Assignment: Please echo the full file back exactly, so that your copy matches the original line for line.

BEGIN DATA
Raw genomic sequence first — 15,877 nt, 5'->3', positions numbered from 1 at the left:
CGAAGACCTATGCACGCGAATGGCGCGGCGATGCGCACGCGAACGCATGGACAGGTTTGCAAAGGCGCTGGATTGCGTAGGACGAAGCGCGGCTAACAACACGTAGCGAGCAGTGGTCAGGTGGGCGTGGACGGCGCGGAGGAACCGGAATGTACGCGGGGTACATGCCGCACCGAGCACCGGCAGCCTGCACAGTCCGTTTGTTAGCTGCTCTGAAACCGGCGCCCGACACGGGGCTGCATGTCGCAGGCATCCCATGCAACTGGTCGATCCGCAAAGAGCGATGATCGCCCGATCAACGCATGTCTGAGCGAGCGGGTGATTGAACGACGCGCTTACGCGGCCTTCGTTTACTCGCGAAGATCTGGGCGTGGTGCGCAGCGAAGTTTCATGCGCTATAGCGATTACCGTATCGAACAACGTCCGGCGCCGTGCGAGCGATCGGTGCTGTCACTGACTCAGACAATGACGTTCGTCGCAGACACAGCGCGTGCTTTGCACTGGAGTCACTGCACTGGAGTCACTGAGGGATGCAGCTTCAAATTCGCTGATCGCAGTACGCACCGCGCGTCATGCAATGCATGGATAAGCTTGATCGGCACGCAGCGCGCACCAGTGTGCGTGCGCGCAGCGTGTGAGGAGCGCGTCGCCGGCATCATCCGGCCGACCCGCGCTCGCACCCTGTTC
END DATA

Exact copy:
Raw genomic sequence first — 15,877 nt, 5'->3', positions numbered from 1 at the left:
CGAAGACCTATGCACGCGAATGGCGCGGCGATGCGCACGCGAACGCATGGACAGGTTTGCAAAGGCGCTGGATTGCGTAGGACGAAGCGCGGCTAACAACACGTAGCGAGCAGTGGTCAGGTGGGCGTGGACGGCGCGGAGGAACCGGAATGTACGCGGGGTACATGCCGCACCGAGCACCGGCAGCCTGCACAGTCCGTTTGTTAGCTGCTCTGAAACCGGCGCCCGACACGGGGCTGCATGTCGCAGGCATCCCATGCAACTGGTCGATCCGCAAAGAGCGATGATCGCCCGATCAACGCATGTCTGAGCGAGCGGGTGATTGAACGACGCGCTTACGCGGCCTTCGTTTACTCGCGAAGATCTGGGCGTGGTGCGCAGCGAAGTTTCATGCGCTATAGCGATTACCGTATCGAACAACGTCCGGCGCCGTGCGAGCGATCGGTGCTGTCACTGACTCAGACAATGACGTTCGTCGCAGACACAGCGCGTGCTTTGCACTGGAGTCACTGCACTGGAGTCACTGAGGGATGCAGCTTCAAATTCGCTGATCGCAGTACGCACCGCGCGTCATGCAATGCATGGATAAGCTTGATCGGCACGCAGCGCGCACCAGTGTGCGTGCGCGCAGCGTGTGAGGAGCGCGTCGCCGGCATCATCCGGCCGACCCGCGCTCGCACCCTGTTC